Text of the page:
Using CGI::Cookie

Discussion in 'Perl Misc' started by Jason Carlton, Nov 29, 2009.

  1. For CGI::Cookie, Cpan states:

    The simplest way to send a cookie to the browser is by calling the bake
    () method:
    $c->bake;

    If you want to set the cookie yourself, Within a CGI script you can
    send a cookie to the browser by creating one or more Set-Cookie:
    fields in the HTTP header. Here is a typical sequence:

    my $c = new CGI::Cookie(-name => 'foo',
    -value => ['bar','baz'],
    -expires => '+3M');

    print "Set-Cookie: $c\n";
    print "Content-Type: text/html\n\n";


    When should I use "bake", and when should I simply use "Set-Cookie"?
    Is there an advantage or disadvantage either way?

    The script I'm building doesn't actually print anything to the screen,
    but just redirects to a success page. Since there's no content-type
    being printed, does this mean that I need to use bake?

    TIA,

    Jason
    Jason Carlton, Nov 29, 2009
    #1
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  2. Jason Carlton

    Todd Wade Guest

    On Nov 28, 8:55 pm, Jason Carlton <> wrote:
    > For CGI::Cookie, Cpan states:
    >
    > The simplest way to send a cookie to the browser is by calling the bake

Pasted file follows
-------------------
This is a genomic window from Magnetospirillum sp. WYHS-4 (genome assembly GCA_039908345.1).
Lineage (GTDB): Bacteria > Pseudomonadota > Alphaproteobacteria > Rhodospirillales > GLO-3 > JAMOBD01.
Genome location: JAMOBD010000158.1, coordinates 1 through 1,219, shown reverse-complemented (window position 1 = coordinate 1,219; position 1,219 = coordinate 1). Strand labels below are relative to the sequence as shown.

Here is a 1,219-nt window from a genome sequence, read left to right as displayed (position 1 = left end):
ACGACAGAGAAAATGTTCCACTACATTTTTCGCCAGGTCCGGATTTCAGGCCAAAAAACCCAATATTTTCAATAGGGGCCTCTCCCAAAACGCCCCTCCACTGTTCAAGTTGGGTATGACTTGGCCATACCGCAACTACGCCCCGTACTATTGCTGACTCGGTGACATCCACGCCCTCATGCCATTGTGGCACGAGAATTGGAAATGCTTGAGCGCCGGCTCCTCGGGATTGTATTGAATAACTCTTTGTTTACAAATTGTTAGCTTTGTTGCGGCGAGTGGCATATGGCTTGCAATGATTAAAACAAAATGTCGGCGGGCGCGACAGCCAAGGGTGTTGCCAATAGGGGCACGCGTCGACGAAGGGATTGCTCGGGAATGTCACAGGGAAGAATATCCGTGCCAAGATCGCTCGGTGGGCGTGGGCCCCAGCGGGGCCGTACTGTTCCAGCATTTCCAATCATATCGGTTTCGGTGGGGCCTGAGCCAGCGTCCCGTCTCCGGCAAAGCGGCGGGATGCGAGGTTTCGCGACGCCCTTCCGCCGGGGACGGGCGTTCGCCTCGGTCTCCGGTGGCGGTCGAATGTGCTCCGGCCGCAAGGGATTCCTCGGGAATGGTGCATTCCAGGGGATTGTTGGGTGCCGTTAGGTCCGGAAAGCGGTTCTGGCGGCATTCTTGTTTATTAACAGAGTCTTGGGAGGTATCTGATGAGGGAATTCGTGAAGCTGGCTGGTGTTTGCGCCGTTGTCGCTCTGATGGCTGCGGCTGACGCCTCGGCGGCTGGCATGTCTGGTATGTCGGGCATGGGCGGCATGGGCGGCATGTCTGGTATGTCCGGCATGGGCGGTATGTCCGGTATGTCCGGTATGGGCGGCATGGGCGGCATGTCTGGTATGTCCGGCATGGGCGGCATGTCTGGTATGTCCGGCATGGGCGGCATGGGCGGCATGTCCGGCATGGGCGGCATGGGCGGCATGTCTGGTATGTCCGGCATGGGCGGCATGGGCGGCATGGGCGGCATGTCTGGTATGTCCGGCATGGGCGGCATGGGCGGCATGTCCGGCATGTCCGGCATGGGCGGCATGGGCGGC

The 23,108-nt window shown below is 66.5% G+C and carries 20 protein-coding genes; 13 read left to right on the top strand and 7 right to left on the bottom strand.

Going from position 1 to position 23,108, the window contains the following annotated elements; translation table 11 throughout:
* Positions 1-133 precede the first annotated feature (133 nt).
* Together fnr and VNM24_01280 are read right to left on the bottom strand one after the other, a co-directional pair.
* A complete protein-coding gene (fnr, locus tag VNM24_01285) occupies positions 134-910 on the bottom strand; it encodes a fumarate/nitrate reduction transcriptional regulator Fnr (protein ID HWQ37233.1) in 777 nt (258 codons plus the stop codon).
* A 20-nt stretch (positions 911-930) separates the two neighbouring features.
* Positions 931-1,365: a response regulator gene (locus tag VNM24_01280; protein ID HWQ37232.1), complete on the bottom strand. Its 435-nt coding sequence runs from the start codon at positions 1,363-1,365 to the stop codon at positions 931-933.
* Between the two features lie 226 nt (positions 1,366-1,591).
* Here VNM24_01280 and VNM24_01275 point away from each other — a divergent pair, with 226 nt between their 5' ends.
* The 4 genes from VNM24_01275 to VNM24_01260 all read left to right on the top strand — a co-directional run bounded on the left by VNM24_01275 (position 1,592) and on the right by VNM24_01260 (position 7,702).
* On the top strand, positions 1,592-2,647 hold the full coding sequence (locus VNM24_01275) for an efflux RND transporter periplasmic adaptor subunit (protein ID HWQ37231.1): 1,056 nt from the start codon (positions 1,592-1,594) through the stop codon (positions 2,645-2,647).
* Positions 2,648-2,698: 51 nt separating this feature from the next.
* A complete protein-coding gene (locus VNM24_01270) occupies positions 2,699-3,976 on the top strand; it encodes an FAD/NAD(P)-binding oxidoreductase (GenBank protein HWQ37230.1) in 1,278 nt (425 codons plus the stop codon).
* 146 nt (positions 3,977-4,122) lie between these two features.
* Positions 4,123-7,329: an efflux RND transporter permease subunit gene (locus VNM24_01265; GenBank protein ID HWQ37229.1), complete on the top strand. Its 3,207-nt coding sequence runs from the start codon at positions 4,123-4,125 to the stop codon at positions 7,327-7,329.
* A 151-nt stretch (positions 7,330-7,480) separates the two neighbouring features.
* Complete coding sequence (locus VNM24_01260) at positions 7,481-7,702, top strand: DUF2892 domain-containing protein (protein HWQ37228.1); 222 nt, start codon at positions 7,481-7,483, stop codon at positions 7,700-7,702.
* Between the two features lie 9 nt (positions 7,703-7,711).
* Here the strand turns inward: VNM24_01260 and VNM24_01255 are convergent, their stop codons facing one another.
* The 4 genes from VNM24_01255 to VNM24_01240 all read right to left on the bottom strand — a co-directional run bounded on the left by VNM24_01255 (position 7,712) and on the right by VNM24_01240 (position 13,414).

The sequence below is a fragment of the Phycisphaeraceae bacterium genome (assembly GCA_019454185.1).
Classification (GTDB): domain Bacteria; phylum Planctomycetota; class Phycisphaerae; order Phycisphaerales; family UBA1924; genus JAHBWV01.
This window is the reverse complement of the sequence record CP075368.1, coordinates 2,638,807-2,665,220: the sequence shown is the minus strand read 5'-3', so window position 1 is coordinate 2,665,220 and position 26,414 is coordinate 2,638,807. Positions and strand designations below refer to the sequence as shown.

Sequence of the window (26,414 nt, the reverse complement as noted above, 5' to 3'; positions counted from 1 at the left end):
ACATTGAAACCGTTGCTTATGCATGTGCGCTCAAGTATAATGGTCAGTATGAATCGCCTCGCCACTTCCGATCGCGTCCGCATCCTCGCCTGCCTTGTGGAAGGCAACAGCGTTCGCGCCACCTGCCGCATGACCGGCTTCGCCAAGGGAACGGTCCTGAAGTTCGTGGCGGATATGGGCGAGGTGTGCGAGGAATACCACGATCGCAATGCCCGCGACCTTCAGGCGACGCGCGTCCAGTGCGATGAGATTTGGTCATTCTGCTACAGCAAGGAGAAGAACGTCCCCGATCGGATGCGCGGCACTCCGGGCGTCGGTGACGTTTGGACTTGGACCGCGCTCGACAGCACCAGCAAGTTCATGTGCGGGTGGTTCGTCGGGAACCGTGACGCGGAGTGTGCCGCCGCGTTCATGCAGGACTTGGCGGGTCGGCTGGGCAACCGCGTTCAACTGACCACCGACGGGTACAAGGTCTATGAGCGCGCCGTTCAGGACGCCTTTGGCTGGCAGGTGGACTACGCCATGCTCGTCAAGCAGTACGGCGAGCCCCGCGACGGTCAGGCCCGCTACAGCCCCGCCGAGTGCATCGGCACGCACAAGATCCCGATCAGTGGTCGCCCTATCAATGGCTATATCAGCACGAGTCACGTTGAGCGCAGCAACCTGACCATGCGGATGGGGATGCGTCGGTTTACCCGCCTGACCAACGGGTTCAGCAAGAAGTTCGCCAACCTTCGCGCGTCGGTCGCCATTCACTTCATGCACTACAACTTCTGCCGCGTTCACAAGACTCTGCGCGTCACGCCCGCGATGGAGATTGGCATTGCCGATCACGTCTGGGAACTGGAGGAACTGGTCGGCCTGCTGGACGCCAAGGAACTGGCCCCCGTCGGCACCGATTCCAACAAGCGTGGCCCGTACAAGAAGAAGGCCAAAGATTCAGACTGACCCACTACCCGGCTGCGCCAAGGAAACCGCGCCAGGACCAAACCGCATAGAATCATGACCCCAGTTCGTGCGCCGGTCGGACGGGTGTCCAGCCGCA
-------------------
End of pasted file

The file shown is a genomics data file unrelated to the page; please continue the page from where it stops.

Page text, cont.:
> () method:
    >   $c->bake;
    >
    > If you want to set the cookie yourself, Within a CGI script you can
    > send a cookie to the browser by creating one or more Set-Cookie:
    > fields in the HTTP header. Here is a typical sequence:
    >
    >   my $c = new CGI::Cookie(-name    =>  'foo',
    >                           -value   =>  ['bar','baz'],
    >                           -expires =>  '+3M');
    >
    >   print "Set-Cookie: $c\n";
    >   print "Content-Type: text/html\n\n";
    >
    > When should I use "bake", and when should I simply use "Set-Cookie"?
    > Is there an advantage or disadvantage either way?


    This is an excellently formatted question! But a peek at the source
    will probably answer the question easily for you:

    http://cpansearch.perl.org/src/LDS/CGI.pm-3.48/lib/CGI/Cookie.pm

    It looks like one may want to use bake for a couple different reasons.
    Possibly for consiseness in the client code, or where the code may be
    used in different environments (CGI and mod_perl in particular).

    trwww
    Todd Wade, Dec 2, 2009
    #2
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